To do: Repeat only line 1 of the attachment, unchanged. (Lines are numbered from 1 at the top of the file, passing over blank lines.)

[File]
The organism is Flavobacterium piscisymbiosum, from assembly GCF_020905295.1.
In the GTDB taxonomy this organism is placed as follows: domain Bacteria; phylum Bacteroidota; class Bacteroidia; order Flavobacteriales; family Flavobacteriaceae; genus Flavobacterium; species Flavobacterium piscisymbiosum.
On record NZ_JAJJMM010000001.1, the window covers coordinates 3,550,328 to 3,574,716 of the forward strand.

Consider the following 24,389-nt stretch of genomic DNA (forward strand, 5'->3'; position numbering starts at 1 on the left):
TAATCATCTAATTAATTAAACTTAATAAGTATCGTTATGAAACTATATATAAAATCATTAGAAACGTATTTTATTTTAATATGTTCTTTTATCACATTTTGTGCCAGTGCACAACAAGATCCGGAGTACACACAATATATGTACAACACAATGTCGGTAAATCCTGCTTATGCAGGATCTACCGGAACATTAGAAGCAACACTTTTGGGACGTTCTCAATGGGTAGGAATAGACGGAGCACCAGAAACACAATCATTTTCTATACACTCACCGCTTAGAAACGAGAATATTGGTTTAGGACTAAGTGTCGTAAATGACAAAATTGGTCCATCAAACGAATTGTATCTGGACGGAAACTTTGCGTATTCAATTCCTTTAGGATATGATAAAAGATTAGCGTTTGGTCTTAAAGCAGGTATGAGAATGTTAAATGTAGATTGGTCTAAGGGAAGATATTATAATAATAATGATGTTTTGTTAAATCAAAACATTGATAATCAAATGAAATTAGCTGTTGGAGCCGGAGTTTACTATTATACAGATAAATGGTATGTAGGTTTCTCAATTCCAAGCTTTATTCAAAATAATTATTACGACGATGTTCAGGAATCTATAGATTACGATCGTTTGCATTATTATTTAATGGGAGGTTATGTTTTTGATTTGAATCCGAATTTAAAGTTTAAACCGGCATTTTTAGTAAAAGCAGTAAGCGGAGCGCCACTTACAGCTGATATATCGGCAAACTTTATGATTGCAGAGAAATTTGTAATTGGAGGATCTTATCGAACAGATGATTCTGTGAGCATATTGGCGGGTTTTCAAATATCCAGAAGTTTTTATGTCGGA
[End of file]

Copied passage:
The organism is Flavobacterium piscisymbiosum, from assembly GCF_020905295.1.